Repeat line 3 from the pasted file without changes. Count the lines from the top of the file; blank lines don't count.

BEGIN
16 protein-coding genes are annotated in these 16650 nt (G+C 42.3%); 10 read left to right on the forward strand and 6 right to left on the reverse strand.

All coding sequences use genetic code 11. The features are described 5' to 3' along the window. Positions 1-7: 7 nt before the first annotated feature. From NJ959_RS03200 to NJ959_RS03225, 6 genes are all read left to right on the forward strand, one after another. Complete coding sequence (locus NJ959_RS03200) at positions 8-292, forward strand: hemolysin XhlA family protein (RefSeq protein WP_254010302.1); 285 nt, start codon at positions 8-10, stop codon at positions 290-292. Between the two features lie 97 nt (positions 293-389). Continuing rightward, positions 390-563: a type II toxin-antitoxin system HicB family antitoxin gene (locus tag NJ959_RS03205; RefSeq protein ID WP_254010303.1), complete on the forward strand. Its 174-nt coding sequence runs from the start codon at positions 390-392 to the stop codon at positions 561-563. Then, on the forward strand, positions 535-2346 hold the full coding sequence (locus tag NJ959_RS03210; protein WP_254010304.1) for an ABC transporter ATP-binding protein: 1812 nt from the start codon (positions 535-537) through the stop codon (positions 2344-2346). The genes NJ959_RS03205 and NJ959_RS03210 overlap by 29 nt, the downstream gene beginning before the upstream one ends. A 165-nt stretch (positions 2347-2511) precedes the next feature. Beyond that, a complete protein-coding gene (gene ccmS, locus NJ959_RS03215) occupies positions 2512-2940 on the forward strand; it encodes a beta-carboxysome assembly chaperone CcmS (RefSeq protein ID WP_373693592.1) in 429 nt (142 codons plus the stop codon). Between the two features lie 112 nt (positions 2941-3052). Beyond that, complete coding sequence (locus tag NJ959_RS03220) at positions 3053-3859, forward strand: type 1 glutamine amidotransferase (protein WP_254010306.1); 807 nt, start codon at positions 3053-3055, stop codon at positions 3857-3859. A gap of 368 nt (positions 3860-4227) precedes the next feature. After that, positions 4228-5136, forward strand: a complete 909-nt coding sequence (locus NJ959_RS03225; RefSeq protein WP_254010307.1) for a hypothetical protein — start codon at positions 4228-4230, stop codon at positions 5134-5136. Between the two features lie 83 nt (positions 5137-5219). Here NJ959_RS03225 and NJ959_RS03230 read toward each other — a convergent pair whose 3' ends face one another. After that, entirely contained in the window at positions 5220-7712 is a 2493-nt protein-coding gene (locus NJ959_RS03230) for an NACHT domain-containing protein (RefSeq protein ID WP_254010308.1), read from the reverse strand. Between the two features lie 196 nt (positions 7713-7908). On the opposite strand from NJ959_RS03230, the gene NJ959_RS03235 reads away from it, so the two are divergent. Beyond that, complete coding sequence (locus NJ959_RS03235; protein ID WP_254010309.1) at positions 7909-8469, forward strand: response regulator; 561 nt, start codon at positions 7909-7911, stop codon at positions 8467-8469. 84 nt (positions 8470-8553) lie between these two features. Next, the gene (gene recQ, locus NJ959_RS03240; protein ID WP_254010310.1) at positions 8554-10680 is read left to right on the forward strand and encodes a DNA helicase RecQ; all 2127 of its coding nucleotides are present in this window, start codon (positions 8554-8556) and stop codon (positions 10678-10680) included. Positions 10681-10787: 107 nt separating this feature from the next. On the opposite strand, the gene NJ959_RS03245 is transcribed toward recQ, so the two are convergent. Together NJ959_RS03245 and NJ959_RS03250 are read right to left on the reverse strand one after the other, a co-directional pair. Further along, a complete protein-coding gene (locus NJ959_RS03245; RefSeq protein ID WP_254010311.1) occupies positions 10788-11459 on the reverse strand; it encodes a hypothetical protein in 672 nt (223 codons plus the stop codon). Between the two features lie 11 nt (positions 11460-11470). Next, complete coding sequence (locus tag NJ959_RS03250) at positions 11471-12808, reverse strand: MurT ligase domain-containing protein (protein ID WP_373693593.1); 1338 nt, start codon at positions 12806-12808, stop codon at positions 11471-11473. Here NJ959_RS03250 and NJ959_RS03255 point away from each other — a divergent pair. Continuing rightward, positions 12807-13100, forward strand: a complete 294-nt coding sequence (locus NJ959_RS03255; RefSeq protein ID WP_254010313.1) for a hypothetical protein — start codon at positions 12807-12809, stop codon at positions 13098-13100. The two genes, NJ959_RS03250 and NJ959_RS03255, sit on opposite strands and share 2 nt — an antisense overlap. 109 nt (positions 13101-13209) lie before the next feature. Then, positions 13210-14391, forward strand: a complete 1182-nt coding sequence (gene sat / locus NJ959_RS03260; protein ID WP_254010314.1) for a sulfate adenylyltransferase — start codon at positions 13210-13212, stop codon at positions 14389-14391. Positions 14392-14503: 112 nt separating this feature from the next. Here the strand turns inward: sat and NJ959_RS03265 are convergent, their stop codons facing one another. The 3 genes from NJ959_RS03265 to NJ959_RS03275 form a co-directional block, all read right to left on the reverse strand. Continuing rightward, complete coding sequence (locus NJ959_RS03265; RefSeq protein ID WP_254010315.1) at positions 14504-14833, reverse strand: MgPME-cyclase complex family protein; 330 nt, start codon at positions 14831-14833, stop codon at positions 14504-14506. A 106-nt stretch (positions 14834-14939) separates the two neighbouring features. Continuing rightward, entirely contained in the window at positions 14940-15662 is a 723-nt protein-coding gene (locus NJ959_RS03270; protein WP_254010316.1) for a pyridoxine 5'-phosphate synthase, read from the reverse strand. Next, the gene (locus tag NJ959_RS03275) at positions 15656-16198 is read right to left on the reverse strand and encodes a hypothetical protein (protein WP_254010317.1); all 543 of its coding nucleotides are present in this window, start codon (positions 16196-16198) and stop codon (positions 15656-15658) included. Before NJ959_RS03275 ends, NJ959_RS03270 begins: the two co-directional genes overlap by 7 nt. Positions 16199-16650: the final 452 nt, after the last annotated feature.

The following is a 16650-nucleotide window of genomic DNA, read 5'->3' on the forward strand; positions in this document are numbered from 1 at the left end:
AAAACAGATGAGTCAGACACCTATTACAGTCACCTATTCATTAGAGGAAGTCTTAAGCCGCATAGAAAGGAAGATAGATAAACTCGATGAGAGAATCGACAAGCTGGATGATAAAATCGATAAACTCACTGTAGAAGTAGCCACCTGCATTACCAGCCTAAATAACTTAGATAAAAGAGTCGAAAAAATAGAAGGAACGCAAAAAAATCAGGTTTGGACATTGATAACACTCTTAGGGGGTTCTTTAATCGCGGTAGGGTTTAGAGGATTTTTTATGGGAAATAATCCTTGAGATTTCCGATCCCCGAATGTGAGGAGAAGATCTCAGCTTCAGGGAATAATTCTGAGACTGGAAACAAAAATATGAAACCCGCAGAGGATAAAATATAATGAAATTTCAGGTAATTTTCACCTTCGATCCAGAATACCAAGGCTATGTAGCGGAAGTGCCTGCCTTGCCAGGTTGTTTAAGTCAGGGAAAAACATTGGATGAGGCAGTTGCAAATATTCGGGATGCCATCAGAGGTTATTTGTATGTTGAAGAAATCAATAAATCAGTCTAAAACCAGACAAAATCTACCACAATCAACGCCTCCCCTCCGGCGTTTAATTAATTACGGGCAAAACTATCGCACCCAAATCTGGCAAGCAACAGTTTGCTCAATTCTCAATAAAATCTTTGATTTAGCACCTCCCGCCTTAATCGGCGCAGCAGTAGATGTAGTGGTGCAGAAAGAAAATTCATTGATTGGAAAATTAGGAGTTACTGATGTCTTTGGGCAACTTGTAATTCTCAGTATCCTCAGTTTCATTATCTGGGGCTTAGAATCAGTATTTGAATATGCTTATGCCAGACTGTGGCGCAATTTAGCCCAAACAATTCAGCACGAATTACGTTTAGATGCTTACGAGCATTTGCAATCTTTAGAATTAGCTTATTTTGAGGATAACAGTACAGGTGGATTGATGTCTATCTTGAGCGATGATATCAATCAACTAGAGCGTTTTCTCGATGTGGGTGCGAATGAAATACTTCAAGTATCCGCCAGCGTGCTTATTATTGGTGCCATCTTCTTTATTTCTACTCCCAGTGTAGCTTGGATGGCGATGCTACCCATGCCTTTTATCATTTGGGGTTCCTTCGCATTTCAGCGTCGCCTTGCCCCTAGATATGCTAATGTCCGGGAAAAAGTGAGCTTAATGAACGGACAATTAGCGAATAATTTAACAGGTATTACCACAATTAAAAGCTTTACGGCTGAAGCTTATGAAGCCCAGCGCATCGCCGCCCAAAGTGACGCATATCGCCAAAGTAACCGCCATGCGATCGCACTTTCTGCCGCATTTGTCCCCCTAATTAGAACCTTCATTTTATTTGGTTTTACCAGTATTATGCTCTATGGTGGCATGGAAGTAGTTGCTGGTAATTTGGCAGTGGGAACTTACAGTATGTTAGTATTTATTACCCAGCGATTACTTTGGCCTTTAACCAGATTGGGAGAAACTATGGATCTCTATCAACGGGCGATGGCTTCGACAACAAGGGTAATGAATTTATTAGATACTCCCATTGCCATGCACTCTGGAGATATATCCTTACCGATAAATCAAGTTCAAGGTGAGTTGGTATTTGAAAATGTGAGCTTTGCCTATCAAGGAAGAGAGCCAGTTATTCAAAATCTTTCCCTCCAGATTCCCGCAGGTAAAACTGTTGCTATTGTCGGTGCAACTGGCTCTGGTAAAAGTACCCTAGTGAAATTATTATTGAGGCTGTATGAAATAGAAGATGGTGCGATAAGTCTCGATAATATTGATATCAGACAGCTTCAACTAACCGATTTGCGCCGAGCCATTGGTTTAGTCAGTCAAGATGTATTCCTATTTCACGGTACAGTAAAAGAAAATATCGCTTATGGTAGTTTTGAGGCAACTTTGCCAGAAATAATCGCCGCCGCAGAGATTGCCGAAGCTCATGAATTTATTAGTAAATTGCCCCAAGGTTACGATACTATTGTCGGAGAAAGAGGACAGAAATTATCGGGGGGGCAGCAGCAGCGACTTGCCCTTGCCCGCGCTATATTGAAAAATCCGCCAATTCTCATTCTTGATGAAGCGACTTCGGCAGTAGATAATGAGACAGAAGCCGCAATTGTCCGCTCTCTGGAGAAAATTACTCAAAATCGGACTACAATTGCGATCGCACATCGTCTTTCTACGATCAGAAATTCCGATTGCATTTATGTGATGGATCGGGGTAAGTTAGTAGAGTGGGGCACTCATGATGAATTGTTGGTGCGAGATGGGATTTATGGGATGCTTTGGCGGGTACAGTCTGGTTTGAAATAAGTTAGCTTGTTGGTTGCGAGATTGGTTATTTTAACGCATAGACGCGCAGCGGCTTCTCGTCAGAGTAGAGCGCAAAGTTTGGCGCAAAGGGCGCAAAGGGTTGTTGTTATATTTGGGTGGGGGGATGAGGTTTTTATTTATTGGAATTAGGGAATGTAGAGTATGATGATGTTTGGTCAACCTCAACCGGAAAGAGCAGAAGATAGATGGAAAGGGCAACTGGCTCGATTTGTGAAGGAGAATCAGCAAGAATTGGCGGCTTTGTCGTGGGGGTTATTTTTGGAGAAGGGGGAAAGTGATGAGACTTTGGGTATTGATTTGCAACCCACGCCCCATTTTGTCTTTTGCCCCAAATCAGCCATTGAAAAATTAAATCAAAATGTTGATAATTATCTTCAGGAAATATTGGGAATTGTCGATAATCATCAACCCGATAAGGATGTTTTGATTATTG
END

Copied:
The following is a 16650-nucleotide window of genomic DNA, read 5'->3' on the forward strand; positions in this document are numbered from 1 at the left end: